R. F. Nabiev, C. J. Chang-Hasnain, L. E. Eng, and K.-Y. Lau, “Monolithic wavelength meter and photodetector using a wavelength dependent reflector,” U.S. Patent 5,760,419 (1998).

Fox, P.

P. Fox, R. Scholten, M. Walkiewicz, and R. Drullinger, “A reliable, compact, and low-cost Michelson wavemeter for laser wavelength measurement,” Am. J. Phys. 67, 624–630 (1999).
[Crossref]

Hänsch, T. W.

T. Udem, R. Holzwarth, and T. W. Hänsch, “Optical frequency metrology,” Nature 416, 233–237 (2002).
[Crossref]

Holzwarth, R.

T. Udem, R. Holzwarth, and T. W. Hänsch, “Optical frequency metrology,” Nature 416, 233–237 (2002).
[Crossref]

Ishikawa, J.

Ito, N.

Kasuya, T.

N. Konishi, T. Suzuki, Y. Taira, H. Kato, and T. Kasuya, “High precision wavelength meter with Fabry-Perot optics,” Appl. Phys. 25, 311–316 (1981).
[Crossref]

Kato, H.

N. Konishi, T. Suzuki, Y. Taira, H. Kato, and T. Kasuya, “High precision wavelength meter with Fabry-Perot optics,” Appl. Phys. 25, 311–316 (1981).
[Crossref]

Konishi, N.

N. Konishi, T. Suzuki, Y. Taira, H. Kato, and T. Kasuya, “High precision wavelength meter with Fabry-Perot optics,” Appl. Phys. 25, 311–316 (1981).
[Crossref]

Lau, K.-Y.

R. F. Nabiev, C. J. Chang-Hasnain, L. E. Eng, and K.-Y. Lau, “Monolithic wavelength meter and photodetector using a wavelength dependent reflector,” U.S. Patent 5,760,419 (1998).

Malik, A.

Muneeb, M.

Nabiev, R. F.

R. F. Nabiev, C. J. Chang-Hasnain, L. E. Eng, and K.-Y. Lau, “Monolithic wavelength meter and photodetector using a wavelength dependent reflector,” U.S. Patent 5,760,419 (1998).

Pathak, S.

Pfeifer, T.

F. Bitte and T. Pfeifer, “Alternative methods for wavelength determination: interference filters and double photodiodes,” Proc. SPIE3823, 20–25 (1999).
[Crossref]

Popoff, S. M.

Redding, B.

Rodriguez, J.

Roelkens, G.

Roy, S.

S. Roy, S. Chaudhuri, and C. Unnikrishnan, “A simple and inexpensive electronic wavelength-meter using a dual-output photodiode,” Am. J. Phys. 73, 571–573 (2005).
[Crossref]

Ruocco, A.

Ryckeboer, E.

Sanchez, D.

Scholten, R.

P. Fox, R. Scholten, M. Walkiewicz, and R. Drullinger, “A reliable, compact, and low-cost Michelson wavemeter for laser wavelength measurement,” Am. J. Phys. 67, 624–630 (1999).
[Crossref]

Scholten, R. E.

J. D. White and R. E. Scholten, “Compact diffraction grating laser wavemeter with sub-picometer accuracy and picowatt sensitivity using a webcam imaging sensor,” Rev. Sci. Instrum. 83, 113104 (2012).
[Crossref] [PubMed]

Smit, M. K.

Snyder, J. J.

J. J. Snyder, “Fizeau wavelength meter,” Laser Spectroscopy III IX, 419–420 (1977).
[Crossref]

Suzuki, T.

N. Konishi, T. Suzuki, Y. Taira, H. Kato, and T. Kasuya, “High precision wavelength meter with Fabry-Perot optics,” Appl. Phys. 25, 311–316 (1981).
[Crossref]

Taira, Y.

N. Konishi, T. Suzuki, Y. Taira, H. Kato, and T. Kasuya, “High precision wavelength meter with Fabry-Perot optics,” Appl. Phys. 25, 311–316 (1981).
[Crossref]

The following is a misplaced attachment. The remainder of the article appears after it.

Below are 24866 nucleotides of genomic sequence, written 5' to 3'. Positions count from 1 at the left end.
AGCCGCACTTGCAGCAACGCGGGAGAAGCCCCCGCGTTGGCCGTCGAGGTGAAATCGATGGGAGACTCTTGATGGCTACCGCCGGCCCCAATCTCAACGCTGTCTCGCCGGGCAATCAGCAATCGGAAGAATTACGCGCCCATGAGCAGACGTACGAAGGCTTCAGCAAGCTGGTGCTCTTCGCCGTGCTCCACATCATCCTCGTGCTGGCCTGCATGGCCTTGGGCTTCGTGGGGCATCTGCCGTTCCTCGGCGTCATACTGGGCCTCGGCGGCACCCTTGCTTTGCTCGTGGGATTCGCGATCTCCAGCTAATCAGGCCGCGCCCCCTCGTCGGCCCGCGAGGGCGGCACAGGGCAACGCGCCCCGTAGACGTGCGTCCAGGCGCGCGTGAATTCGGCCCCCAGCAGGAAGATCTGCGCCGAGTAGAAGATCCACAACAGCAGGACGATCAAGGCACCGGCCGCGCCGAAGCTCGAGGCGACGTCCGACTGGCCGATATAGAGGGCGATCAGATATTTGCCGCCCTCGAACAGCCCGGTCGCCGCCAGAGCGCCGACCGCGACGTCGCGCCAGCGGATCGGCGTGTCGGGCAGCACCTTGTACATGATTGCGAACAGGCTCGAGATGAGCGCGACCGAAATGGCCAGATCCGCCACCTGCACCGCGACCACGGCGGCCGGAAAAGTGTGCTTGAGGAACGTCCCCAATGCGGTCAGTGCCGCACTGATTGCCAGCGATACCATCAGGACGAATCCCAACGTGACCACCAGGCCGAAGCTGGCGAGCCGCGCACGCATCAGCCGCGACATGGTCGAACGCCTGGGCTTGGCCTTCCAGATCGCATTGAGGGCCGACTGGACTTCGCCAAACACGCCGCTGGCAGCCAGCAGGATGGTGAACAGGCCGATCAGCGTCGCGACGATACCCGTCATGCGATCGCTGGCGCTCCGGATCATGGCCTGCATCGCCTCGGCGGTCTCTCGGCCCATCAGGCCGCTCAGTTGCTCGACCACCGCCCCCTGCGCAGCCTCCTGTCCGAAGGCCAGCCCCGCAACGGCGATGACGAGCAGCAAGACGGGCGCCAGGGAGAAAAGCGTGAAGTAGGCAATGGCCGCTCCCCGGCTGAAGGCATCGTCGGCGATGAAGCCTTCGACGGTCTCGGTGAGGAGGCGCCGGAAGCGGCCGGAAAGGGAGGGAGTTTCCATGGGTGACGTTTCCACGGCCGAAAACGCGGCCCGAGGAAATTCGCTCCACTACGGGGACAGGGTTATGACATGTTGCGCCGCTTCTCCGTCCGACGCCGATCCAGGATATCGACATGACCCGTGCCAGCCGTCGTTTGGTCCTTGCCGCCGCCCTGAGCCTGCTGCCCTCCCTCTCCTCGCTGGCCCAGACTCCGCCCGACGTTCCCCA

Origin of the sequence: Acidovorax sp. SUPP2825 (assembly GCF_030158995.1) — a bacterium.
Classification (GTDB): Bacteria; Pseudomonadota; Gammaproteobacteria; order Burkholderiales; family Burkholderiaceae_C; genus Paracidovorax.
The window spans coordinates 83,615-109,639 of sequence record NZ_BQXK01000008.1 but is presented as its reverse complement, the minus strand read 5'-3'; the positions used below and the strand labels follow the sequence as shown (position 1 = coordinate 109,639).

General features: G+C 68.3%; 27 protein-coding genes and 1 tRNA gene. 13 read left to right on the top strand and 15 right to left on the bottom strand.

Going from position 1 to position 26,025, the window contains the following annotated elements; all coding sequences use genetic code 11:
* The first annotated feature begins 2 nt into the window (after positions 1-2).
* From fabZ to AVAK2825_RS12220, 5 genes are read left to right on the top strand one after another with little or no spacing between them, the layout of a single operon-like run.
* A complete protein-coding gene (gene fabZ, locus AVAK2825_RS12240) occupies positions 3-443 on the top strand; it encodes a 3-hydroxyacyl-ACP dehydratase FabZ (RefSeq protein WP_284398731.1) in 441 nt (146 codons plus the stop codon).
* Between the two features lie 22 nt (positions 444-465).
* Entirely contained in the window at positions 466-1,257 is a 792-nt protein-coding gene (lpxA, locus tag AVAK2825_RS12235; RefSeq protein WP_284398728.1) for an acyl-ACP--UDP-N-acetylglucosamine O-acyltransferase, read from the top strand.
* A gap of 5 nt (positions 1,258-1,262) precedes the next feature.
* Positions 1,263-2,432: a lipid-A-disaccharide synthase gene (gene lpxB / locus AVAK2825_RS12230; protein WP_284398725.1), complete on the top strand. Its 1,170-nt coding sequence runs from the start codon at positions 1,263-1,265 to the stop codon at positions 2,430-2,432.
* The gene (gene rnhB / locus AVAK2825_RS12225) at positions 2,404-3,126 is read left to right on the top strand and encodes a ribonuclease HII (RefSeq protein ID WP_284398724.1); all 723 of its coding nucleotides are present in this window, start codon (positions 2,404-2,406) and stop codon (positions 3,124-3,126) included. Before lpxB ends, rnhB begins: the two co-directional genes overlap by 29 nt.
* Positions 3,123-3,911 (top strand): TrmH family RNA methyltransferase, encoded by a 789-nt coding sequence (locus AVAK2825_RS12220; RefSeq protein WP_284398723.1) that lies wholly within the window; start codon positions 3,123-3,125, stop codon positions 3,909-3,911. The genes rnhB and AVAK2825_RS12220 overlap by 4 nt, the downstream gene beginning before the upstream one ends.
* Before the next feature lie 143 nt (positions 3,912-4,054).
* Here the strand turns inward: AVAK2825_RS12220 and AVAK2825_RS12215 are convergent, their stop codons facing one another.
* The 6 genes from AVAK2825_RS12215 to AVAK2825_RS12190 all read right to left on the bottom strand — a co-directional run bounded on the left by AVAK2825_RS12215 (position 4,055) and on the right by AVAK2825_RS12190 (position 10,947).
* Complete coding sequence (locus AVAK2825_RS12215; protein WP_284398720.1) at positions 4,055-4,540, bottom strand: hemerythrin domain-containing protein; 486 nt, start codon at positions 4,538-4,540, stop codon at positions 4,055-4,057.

Tanaka, K.

Tournié, E.

Udem, T.

T. Udem, R. Holzwarth, and T. W. Hänsch, “Optical frequency metrology,” Nature 416, 233–237 (2002).
[Crossref]

Unnikrishnan, C.

S. Roy, S. Chaudhuri, and C. Unnikrishnan, “A simple and inexpensive electronic wavelength-meter using a dual-output photodiode,” Am. J. Phys. 73, 571–573 (2005).
[Crossref]

Walkiewicz, M.

P. Fox, R. Scholten, M. Walkiewicz, and R. Drullinger, “A reliable, compact, and low-cost Michelson wavemeter for laser wavelength measurement,” Am. J. Phys. 67, 624–630 (1999).
[Crossref]

White, J. D.

J. D. White and R. E. Scholten, “Compact diffraction grating laser wavemeter with sub-picometer accuracy and picowatt sensitivity using a webcam imaging sensor,” Rev. Sci. Instrum. 83, 113104 (2012).
[Crossref] [PubMed]

Am. J. Phys. (2)

P. Fox, R. Scholten, M. Walkiewicz, and R. Drullinger, “A reliable, compact, and low-cost Michelson wavemeter for laser wavelength measurement,” Am. J. Phys. 67, 624–630 (1999).
[Crossref]

S. Roy, S. Chaudhuri, and C. Unnikrishnan, “A simple and inexpensive electronic wavelength-meter using a dual-output photodiode,” Am. J. Phys. 73, 571–573 (2005).
[Crossref]

Appl. Opt. (1)

Appl. Phys. (1)

N. Konishi, T. Suzuki, Y. Taira, H. Kato, and T. Kasuya, “High precision wavelength meter with Fabry-Perot optics,” Appl. Phys. 25, 311–316 (1981).
[Crossref]

Laser Spectroscopy III (1)

J. J. Snyder, “Fizeau wavelength meter,” Laser Spectroscopy III IX, 419–420 (1977).
[Crossref]

Nature (1)

T. Udem, R. Holzwarth, and T. W. Hänsch, “Optical frequency metrology,” Nature 416, 233–237 (2002).
[Crossref]

Opt. Express (2)

Rev. Sci. Instrum. (1)

J. D. White and R. E. Scholten, “Compact diffraction grating laser wavemeter with sub-picometer accuracy and picowatt sensitivity using a webcam imaging sensor,” Rev. Sci. Instrum. 83, 113104 (2012).
[Crossref] [PubMed]

U.S. Patent (1)

R. F. Nabiev, C. J. Chang-Hasnain, L. E. Eng, and K.-Y. Lau, “Monolithic wavelength meter and photodetector using a wavelength dependent reflector,” U.S. Patent 5,760,419 (1998).

Other (5)

V. C. Coffey, “Wavelength meters: How to select a wavelength meter,” LFW (2009). Retrieved 9/17/2015.

“Bristol 521 series specification sheet,” Tech. rep., Bristol Instruments (2015).